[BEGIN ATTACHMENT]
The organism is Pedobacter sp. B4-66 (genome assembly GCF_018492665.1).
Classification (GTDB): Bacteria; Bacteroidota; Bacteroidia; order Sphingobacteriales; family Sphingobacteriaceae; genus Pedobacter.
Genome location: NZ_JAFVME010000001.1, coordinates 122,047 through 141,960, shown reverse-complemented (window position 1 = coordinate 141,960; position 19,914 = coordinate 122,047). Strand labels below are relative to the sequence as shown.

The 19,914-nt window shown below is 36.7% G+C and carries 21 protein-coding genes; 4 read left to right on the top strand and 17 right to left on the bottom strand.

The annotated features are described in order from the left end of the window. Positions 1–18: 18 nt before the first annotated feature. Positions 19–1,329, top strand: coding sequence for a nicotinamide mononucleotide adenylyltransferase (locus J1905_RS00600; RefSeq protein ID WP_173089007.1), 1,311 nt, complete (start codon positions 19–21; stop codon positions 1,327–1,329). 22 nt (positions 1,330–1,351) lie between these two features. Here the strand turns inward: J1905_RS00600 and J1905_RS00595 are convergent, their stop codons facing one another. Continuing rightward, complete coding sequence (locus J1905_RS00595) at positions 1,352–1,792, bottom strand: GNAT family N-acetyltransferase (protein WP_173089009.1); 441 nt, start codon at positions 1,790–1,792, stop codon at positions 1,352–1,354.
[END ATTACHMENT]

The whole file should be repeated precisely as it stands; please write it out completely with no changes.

The organism is Pedobacter sp. B4-66 (genome assembly GCF_018492665.1).
Classification (GTDB): Bacteria; Bacteroidota; Bacteroidia; order Sphingobacteriales; family Sphingobacteriaceae; genus Pedobacter.
Genome location: NZ_JAFVME010000001.1, coordinates 122,047 through 141,960, shown reverse-complemented (window position 1 = coordinate 141,960; position 19,914 = coordinate 122,047). Strand labels below are relative to the sequence as shown.

The 19,914-nt window shown below is 36.7% G+C and carries 21 protein-coding genes; 4 read left to right on the top strand and 17 right to left on the bottom strand.

The annotated features are described in order from the left end of the window. Positions 1–18: 18 nt before the first annotated feature. Positions 19–1,329, top strand: coding sequence for a nicotinamide mononucleotide adenylyltransferase (locus J1905_RS00600; RefSeq protein ID WP_173089007.1), 1,311 nt, complete (start codon positions 19–21; stop codon positions 1,327–1,329). 22 nt (positions 1,330–1,351) lie between these two features. Here the strand turns inward: J1905_RS00600 and J1905_RS00595 are convergent, their stop codons facing one another. Continuing rightward, complete coding sequence (locus J1905_RS00595) at positions 1,352–1,792, bottom strand: GNAT family N-acetyltransferase (protein WP_173089009.1); 441 nt, start codon at positions 1,790–1,792, stop codon at positions 1,352–1,354.